"I'll do it too". Pupils may become more motivated in a timed or independent assignment if they see that you, their teacher, are doing the same thing.
Set out the instructions for the task and put yourself in their shoes. For example, begin with "Before we start, let's discuss what's worrying us, ie, we don't know how to start" (a common one in the English classroom) or that "we won't have enough time" (possibly leading to some collaborative planning before embarking on the task).
Once you all understand the instructions, undertake exactly the same task as your pupils under exactly the same conditions. As you perform the task (for example, a timed analysis, set of comprehension questions or piece of creative writing) jot down any problems you encounter and use them as a basis for a plenary summing up.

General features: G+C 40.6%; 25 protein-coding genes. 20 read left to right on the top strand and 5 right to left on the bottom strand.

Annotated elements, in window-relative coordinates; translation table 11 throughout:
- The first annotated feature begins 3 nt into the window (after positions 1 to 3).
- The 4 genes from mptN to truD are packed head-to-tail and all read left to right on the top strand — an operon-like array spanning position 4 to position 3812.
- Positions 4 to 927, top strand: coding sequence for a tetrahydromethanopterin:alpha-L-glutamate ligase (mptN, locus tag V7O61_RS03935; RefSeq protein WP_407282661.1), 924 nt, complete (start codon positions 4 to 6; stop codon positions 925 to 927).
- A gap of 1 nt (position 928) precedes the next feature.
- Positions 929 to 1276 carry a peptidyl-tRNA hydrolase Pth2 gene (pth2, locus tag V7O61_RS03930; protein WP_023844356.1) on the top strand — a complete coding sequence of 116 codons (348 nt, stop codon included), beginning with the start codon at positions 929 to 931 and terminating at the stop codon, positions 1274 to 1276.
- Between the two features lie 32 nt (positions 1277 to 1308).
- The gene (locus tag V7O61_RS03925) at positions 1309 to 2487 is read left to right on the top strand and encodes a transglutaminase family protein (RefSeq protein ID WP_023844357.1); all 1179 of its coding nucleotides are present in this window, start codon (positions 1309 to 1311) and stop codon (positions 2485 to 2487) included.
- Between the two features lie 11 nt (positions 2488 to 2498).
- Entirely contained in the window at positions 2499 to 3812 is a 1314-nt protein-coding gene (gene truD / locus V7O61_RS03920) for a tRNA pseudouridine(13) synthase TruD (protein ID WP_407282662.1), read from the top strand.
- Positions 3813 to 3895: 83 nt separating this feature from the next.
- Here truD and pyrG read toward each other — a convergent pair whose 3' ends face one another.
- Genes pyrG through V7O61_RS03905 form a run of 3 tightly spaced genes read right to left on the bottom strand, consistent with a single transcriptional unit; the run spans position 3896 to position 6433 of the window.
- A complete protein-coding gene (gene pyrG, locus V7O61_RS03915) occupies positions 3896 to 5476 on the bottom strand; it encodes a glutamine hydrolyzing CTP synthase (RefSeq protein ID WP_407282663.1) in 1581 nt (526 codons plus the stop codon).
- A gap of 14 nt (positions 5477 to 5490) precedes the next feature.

This technique can be extended by copying your work for the class for the next lesson and, if you are feeling particularly brave, allowing them to critique based on their knowledge of what constitutes success in this type of activity
Kerry Hopkins is head of English at The Grammar School in Leeds